Lawyer AKM Nasim, country program director of the Solidarity Centre, which works for workers’ rights, argued in favor of Rambhajan Kairi. “The tea garden owners presented a misleading calculation of the cash wages and in-kind services they provided to the tea workers when the daily cash wage was Tk 120. The employers’ calculation confuses us when it includes picking bonuses, festival bonuses, medical and annual leave benefits, and provident fund administrative expenses, among others, as part of the wage definition,” Nasim said. the job does not allow owners to add them as ‘base salary'”.

Now that the tea workers have returned to work, they will start receiving a daily cash wage of Tk 170, which was previously Tk 120. This means that the new wage structure would have come into effect from January 2021. So from then until today (end of August 2022) there are 20 months for which a worker who worked every working day during this period will receive an arrear of approximately 30,000 Tk according to a simplified calculation (50x30x20 Tk). A post-factum agreement (effective from January 2021 to December 2022) will now be signed between BTA and BCSU, as has happened in the past to facilitate the payment of arrears in installments.

One concern is whether or not 40,000 casual tea workers will receive the arrears. According to the media quoting the secretary of the BTA, only registered workers will receive the arrears. Casual workers received the same cash wages over the last two agreement periods (four years) as registered workers. However, they do not enjoy equal benefits. “If the agreement had been signed on time, the casual workers would benefit from the wage increase,” says Rambhajan Kairi. “Therefore, the practice of paying arrears to casual workers should start from now on.”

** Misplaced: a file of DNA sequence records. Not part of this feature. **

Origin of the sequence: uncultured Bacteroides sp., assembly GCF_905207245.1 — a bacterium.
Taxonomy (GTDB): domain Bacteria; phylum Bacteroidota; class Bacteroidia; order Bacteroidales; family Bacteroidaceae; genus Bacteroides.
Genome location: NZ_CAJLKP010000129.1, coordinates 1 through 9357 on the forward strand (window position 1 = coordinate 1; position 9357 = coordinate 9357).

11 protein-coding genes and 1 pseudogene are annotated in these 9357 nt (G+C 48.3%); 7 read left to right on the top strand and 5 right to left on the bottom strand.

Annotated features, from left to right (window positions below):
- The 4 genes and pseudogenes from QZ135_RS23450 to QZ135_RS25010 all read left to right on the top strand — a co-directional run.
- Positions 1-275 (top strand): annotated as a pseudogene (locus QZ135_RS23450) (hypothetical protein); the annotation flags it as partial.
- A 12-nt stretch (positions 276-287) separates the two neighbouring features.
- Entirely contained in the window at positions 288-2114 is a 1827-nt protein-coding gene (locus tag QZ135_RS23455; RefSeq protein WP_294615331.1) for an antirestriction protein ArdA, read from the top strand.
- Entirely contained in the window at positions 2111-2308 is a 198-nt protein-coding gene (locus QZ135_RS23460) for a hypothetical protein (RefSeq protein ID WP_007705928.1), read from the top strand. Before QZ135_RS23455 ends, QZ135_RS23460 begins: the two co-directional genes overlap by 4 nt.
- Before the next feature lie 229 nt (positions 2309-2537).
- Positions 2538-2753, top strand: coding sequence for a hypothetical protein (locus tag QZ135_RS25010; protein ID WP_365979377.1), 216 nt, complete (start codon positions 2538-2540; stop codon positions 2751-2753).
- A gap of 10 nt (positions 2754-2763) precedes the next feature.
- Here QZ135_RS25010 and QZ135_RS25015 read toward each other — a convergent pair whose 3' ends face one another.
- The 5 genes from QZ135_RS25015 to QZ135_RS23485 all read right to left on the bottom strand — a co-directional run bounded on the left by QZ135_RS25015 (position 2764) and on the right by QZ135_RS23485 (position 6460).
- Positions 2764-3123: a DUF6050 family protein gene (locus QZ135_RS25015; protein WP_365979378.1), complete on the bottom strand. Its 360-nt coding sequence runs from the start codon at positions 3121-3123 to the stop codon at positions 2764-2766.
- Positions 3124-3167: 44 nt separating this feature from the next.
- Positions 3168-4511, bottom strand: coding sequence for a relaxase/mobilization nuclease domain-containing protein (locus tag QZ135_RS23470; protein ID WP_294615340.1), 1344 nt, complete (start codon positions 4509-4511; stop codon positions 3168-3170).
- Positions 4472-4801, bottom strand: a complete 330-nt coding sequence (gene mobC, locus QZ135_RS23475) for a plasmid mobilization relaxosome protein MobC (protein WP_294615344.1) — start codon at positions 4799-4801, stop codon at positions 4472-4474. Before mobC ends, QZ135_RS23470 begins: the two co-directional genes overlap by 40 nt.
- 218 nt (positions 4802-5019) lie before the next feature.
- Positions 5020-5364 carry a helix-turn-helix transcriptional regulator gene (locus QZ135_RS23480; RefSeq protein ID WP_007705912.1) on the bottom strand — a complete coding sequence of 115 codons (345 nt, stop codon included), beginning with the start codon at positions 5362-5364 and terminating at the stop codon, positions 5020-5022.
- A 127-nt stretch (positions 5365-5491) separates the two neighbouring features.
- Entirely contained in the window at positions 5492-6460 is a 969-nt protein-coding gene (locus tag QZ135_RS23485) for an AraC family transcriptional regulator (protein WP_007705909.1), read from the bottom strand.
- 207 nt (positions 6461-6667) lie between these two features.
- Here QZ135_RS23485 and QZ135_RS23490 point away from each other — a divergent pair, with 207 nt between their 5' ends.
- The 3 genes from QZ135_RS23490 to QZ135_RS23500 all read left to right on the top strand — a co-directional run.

What we witnessed in August is starting a new era of tea garden protest. Tea workers demonstrated the strength of their united voice. They returned to work with their main request only partially met. Yet it is considered a victory for the quiet revolt of the tea workers.

What should not be forgotten is that these workers and their communities have remained linked to the tea gardens for five generations. They do not own the land they cultivate and on which they live. The houses in which they live do not belong to them either. There are issues other than wages that they can raise, leading to a bigger move. At this time, we expect that negotiations and an agreement between BCSU and BTA will not stall as in the past, after the current two-year agreement period ends in December 2022. timely and a reasonable increase in wages will bring lasting peace to the tea gardens.

Philip Gain is a researcher and director of the Society for Environment and Human Development (SEHD).